Golf: Burns and Westner given one-shot penalty for slow play
Friday 23 January 1998
It did not affect the leaderboard. While the defending champion, Ernie Els, the Dane Thomas Bjorn, German Alexander Cejka and Thailand's Prayad Marksaeng shot five-under-par 67s to share the lead, Westner returned a 79 and Burns an 82.
Nick Faldo and Lee Westwood were timed as well after falling behind the group ahead, but avoided a penalty as they both scored 71, one better than the world No 1, Tiger Woods, and two better than the 1996 winner, Ian Woosnam.
Colin Montgomerie and Greg Norman - neither playing this week - were among those who called for tougher action on slow play last year, throughout which just one player was penalised a shot. Burns, however, was "horrified" at being labelled a snail. "There has never been any question in my life of me being a slow player. This is just unbelievable," he said.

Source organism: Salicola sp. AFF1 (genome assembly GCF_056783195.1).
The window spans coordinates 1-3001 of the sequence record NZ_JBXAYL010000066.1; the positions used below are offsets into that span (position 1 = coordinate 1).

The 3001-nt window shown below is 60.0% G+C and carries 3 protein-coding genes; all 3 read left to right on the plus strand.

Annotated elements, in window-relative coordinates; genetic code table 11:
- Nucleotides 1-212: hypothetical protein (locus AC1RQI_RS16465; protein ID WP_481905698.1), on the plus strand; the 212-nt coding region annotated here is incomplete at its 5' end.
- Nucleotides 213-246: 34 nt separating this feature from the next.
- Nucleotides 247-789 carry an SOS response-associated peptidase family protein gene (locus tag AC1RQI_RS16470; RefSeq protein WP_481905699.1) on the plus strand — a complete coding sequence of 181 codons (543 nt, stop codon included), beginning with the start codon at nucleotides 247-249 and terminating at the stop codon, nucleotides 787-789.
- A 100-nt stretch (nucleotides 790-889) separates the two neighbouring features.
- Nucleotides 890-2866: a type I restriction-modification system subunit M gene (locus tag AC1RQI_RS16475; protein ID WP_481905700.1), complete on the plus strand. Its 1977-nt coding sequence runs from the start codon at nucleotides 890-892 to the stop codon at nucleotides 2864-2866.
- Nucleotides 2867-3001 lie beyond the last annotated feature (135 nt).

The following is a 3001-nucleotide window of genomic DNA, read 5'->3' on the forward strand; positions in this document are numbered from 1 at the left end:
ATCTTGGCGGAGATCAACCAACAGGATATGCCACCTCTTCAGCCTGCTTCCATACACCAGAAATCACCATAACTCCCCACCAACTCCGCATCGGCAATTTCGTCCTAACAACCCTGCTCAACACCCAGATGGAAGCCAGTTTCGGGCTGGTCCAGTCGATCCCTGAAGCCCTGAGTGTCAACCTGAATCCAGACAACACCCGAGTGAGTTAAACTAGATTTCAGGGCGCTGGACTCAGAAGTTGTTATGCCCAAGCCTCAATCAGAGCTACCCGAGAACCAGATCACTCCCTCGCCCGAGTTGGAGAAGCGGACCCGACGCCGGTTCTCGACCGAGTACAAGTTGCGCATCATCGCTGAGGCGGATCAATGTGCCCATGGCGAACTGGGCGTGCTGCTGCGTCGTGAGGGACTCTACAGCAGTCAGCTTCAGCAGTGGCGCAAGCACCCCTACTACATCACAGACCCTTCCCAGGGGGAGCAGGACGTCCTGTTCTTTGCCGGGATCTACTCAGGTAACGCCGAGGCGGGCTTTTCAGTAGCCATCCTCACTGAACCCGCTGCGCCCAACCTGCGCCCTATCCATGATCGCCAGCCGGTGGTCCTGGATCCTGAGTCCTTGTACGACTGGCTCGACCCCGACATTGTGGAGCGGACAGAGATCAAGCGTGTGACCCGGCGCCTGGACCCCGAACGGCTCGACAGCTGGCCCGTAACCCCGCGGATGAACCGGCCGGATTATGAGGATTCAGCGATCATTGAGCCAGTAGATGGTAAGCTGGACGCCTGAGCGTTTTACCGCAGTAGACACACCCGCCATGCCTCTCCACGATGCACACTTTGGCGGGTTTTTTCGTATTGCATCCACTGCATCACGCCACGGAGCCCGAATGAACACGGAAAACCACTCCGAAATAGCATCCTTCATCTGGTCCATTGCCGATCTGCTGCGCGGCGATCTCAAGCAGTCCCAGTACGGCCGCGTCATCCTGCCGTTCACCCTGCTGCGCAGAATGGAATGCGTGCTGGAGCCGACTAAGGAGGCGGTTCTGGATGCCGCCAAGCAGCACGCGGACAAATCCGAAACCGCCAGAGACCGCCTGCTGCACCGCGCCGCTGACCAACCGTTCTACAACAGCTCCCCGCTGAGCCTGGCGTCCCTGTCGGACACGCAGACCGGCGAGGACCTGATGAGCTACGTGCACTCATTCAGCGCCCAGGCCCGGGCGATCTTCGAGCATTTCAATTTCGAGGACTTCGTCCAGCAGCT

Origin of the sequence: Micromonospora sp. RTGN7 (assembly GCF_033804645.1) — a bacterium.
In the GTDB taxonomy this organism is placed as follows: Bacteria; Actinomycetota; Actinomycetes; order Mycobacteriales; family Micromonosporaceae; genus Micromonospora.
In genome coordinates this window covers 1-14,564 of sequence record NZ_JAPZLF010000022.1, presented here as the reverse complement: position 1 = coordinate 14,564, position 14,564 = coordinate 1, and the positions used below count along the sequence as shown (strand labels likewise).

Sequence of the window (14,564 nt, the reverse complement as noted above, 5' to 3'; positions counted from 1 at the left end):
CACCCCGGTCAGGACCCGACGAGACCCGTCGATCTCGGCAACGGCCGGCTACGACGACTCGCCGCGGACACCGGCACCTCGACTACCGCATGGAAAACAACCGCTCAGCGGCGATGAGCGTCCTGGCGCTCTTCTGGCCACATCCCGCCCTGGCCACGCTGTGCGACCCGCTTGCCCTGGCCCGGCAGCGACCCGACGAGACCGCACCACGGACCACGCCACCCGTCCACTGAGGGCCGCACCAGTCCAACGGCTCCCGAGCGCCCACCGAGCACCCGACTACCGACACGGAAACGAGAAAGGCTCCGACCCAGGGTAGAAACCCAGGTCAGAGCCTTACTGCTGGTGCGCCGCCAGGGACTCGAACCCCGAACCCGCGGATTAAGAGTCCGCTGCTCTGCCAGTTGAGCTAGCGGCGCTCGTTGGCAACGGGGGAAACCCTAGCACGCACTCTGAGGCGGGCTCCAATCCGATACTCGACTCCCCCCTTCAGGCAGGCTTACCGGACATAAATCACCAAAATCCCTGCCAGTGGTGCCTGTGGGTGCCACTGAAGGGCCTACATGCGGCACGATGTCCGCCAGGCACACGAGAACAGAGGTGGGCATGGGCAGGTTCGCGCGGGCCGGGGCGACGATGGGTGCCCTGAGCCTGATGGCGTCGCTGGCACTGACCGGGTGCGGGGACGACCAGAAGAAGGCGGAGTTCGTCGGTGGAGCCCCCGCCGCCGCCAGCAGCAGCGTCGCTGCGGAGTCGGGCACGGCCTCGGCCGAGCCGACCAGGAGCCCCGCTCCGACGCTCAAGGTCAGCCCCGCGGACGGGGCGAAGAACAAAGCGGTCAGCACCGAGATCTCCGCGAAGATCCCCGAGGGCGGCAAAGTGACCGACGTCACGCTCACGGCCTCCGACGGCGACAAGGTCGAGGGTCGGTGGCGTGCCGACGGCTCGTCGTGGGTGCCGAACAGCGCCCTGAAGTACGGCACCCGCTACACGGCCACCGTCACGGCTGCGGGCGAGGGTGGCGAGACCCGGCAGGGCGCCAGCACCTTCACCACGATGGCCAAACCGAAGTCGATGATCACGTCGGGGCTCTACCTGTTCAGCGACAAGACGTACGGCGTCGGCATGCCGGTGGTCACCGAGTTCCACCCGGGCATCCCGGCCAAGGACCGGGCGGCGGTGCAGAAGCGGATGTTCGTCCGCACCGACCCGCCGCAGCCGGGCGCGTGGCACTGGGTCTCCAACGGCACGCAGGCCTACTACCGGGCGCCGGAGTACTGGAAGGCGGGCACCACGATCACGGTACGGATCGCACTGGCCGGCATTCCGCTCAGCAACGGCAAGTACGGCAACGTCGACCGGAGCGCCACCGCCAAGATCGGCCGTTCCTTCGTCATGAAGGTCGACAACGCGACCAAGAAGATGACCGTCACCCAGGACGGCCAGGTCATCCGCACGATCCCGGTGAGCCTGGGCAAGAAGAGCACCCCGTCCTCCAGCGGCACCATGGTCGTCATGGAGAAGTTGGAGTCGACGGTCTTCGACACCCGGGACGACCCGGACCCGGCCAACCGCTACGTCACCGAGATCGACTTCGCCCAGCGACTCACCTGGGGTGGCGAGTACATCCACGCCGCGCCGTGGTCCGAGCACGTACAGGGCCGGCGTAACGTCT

The chief referee, John Paramor, is determined to act, however. He said: "Every member of the tour was sent a memo containing the new guidelines on slow play before Christmas and were informed again on the noticeboard this week and on the first tee.
"Players are now timed without being warned and if they have one bad time they're told that one more breach will be penalised."
Burns, already four over par after eight holes, was docked a shot on the ninth, while Westner, having turned in two over, was immediately told of his costly transgression on the 10th. Another player, the Swede Peter Heblom, suffered a four-stroke penalty, for starting out with an extra club in his bag, an error discovered on the third.
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